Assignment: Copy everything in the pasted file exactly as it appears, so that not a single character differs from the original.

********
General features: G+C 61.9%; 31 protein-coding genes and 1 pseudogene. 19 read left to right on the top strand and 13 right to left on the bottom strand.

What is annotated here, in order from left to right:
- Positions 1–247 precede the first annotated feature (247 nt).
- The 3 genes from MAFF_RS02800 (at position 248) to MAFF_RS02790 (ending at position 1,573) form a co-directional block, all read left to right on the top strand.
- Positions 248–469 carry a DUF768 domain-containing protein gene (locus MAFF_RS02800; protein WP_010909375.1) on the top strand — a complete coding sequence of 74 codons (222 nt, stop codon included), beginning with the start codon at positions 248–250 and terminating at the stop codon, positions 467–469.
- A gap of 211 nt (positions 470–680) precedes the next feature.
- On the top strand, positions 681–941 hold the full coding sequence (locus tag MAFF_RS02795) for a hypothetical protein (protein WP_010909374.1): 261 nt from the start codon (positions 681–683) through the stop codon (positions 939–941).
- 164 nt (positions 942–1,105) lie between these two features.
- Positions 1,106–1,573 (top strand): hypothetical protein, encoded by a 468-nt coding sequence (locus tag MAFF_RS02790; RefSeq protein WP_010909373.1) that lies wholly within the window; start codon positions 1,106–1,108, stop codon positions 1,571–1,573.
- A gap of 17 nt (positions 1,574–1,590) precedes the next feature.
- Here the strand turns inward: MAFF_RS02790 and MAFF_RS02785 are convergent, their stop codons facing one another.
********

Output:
General features: G+C 61.9%; 31 protein-coding genes and 1 pseudogene. 19 read left to right on the top strand and 13 right to left on the bottom strand.

What is annotated here, in order from left to right:
- Positions 1–247 precede the first annotated feature (247 nt).
- The 3 genes from MAFF_RS02800 (at position 248) to MAFF_RS02790 (ending at position 1,573) form a co-directional block, all read left to right on the top strand.
- Positions 248–469 carry a DUF768 domain-containing protein gene (locus MAFF_RS02800; protein WP_010909375.1) on the top strand — a complete coding sequence of 74 codons (222 nt, stop codon included), beginning with the start codon at positions 248–250 and terminating at the stop codon, positions 467–469.
- A gap of 211 nt (positions 470–680) precedes the next feature.
- On the top strand, positions 681–941 hold the full coding sequence (locus tag MAFF_RS02795) for a hypothetical protein (protein WP_010909374.1): 261 nt from the start codon (positions 681–683) through the stop codon (positions 939–941).
- 164 nt (positions 942–1,105) lie between these two features.
- Positions 1,106–1,573 (top strand): hypothetical protein, encoded by a 468-nt coding sequence (locus tag MAFF_RS02790; RefSeq protein WP_010909373.1) that lies wholly within the window; start codon positions 1,106–1,108, stop codon positions 1,571–1,573.
- A gap of 17 nt (positions 1,574–1,590) precedes the next feature.
- Here the strand turns inward: MAFF_RS02790 and MAFF_RS02785 are convergent, their stop codons facing one another.